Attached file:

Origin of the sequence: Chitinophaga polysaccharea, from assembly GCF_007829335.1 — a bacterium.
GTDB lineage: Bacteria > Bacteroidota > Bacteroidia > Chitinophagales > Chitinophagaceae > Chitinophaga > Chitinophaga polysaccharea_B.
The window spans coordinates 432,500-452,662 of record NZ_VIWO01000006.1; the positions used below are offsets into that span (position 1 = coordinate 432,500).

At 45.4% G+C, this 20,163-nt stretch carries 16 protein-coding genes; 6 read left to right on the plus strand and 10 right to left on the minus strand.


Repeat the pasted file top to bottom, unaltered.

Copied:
Origin of the sequence: Chitinophaga polysaccharea, from assembly GCF_007829335.1 — a bacterium.
GTDB lineage: Bacteria > Bacteroidota > Bacteroidia > Chitinophagales > Chitinophagaceae > Chitinophaga > Chitinophaga polysaccharea_B.
The window spans coordinates 432,500-452,662 of record NZ_VIWO01000006.1; the positions used below are offsets into that span (position 1 = coordinate 432,500).

At 45.4% G+C, this 20,163-nt stretch carries 16 protein-coding genes; 6 read left to right on the plus strand and 10 right to left on the minus strand.